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This paper addresses the significance of Cassandra’s reference to Achilles as a “Pelasgian Typhon” (Πελασγικὸν Τυφῶνα, 177) in Lycophron’s Alexandra. The Alexandra almost never calls humans or gods by their names, but instead refers to them by obscure riddling appellations that must be deciphered by the reader (Cusset and Kolde). These riddles often encode information about Cassandra’s evaluation of individuals’ character, morality, and agency (Sistakou 2009). I suggest that by naming Achilles “Typhon,” Cassandra sets him up as part of a struggle between Olympian and chthonic forces in the poem that centers around the character of Agamemnon, a struggle in which she and Clytemnestra are also implicated.

I argue that by consistently referring to Agamemnon as Zeus (335, 1124, 1369-70), the Alexandra associates Clytemnestra’s attack on Agamemnon with chthonic opposition to Olympian order, a parallel also seen in the Oresteia, in which the “cosmic struggle between Olympian and chthonic forces” is resolved by “the establishment in the face of female resistance of the binding nature of patriarchal marriage” (Zeitlin 149). Similarly, through the appellation “Typhon,” Lycophron’s Cassandra presents a reading of Achilles’ famous conflict with Agamemnon as analogous to the battle between Typhon (Τυφωεύς) and Zeus in Hesiod’s Theogony, in which Typhon represents an attempt by Gaia, the primordial chthonic feminine, to overthrow Zeus’ Olympian order (820-22). Achilles is particularly suited to this role, since, because of the prophecy that his mother Thetis would give birth to a son greater than his father (Pindar Isthmian 8), he personifies a further thwarted attempt at divine succession that might have overcome Zeus’ power (Slatkin).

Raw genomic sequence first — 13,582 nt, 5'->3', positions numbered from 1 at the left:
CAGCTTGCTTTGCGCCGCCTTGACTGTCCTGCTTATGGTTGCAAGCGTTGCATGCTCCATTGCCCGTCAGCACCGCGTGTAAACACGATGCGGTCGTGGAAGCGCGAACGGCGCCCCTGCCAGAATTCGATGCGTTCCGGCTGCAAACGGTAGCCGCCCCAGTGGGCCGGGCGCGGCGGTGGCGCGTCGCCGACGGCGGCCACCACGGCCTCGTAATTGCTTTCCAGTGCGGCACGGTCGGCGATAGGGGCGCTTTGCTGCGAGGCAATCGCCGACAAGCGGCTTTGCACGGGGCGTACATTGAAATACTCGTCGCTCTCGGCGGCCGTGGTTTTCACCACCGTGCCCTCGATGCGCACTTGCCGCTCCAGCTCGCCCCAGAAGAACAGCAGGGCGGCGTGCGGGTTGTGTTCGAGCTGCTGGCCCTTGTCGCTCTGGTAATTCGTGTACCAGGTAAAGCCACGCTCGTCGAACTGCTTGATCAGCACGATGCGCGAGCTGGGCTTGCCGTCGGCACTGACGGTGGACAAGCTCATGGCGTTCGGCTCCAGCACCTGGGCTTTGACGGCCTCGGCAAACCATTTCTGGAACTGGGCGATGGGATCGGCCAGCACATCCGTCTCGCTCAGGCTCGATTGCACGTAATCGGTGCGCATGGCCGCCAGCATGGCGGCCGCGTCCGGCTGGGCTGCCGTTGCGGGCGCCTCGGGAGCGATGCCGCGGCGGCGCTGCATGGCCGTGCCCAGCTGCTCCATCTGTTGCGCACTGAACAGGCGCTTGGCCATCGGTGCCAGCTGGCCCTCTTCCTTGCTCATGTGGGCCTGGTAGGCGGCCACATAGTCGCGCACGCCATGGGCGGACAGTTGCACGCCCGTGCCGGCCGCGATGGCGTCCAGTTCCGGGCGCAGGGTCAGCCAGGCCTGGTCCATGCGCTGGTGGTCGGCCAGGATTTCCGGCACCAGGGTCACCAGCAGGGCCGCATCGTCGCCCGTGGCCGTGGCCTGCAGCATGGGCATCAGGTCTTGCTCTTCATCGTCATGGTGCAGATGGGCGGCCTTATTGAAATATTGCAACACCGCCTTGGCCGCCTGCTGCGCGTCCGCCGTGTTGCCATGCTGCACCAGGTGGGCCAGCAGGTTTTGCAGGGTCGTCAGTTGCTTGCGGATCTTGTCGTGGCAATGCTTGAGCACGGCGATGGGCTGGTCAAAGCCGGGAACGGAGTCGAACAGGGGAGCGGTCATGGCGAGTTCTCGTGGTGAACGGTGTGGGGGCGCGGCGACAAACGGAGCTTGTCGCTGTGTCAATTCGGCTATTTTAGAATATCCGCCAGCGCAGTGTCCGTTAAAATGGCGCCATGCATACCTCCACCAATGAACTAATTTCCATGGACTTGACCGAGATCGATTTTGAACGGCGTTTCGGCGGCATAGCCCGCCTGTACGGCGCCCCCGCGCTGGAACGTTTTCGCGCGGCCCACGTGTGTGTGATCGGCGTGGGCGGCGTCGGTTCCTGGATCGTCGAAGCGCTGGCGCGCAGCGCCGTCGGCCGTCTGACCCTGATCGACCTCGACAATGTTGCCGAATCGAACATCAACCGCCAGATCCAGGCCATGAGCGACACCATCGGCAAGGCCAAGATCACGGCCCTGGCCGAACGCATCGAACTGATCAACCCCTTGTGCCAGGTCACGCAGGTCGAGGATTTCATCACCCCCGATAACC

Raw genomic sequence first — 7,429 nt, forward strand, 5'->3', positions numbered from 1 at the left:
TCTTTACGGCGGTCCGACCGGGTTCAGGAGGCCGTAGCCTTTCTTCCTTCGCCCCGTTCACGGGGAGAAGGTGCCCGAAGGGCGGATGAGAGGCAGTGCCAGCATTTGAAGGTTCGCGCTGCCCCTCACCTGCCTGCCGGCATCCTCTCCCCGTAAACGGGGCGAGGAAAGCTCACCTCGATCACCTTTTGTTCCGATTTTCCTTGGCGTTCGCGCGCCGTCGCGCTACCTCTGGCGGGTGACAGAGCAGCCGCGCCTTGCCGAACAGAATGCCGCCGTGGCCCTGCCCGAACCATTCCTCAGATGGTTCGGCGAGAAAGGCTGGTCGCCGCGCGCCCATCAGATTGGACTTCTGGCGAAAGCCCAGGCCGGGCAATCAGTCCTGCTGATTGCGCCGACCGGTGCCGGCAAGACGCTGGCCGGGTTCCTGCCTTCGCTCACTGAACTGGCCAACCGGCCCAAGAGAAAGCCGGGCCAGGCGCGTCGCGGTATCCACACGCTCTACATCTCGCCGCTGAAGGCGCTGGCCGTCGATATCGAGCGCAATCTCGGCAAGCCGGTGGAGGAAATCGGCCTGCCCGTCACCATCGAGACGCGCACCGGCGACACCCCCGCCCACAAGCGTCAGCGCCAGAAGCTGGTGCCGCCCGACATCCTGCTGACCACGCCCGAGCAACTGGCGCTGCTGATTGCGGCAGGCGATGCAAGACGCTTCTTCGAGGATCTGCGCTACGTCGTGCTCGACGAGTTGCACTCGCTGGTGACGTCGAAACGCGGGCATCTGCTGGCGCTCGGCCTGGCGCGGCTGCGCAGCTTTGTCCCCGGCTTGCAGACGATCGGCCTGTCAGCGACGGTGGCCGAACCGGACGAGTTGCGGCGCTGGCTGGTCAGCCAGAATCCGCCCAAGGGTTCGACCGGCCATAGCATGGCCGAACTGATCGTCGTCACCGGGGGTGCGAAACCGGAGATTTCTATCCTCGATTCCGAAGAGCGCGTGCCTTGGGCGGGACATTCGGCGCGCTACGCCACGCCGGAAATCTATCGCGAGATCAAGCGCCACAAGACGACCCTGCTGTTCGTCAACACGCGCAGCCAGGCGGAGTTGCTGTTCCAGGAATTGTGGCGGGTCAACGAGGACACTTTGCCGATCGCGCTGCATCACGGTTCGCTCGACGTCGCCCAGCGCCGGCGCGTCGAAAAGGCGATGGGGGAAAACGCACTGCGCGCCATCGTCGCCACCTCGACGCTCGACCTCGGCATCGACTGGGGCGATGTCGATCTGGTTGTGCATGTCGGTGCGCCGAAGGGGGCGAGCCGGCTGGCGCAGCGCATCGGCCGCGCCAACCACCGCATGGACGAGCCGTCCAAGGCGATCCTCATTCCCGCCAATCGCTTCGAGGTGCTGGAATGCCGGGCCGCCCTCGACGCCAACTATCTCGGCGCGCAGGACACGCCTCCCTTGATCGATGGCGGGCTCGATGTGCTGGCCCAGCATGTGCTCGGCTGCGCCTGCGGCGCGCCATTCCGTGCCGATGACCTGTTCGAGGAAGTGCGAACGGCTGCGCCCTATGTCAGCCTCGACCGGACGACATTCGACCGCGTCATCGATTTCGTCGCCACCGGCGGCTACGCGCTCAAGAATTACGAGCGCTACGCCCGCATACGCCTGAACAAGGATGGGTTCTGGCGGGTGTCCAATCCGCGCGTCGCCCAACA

While positioning Achilles as an opponent of Zeus might seem to cast him in a negative light, in keeping with Lycophron’s Cassandra’s overall unfavorable evaluation of him (Durbec; Sistakou 2012; McNelis and Sens; Hornblower), I argue that this reading is complicated by Cassandra’s association of herself with monstrous chthonic imagery and by her resistance to the patriarchal order represented by Agamemnon-as-Zeus. By identifying Achilles with chthonic disruption, she is suggesting an affinity between him and herself that adds a level of ambiguity to her portrayal of him.

In the Alexandra, Agamemnon stands for patriarchal control through marriage on both a cosmic and a personal level, both as “Zeus” and as Cassandra’s “husband” and “master” (δεσπότην πόσιν, 1118). Significantly, however, Cassandra is herself closely identified with the chthonic challenge to the patriarchal/Olympian order. Throughout the poem she is linked to female monsters such as the Sirens (1463) and the Sphinx (7, 1465), and after her death she attacks the hegemony of patriarchal marriage as a goddess who helps maidens flee unwanted wedlock. In this form she is attended by terrifying women who dress like the Erinyes (1126-1140). Thus, unlike in the Theogony and the Oresteia, the Alexandra valorizes the monstrous feminine, ending with “Zeus” dead and the Erinyes ascendant. In this way, Cassandra’s designation of Achilles and Clytemnestra as agents of chthonic chaos complicates her hostile portrayal of them by aligning them with herself in opposition to Olympian Zeus-Agamemnon.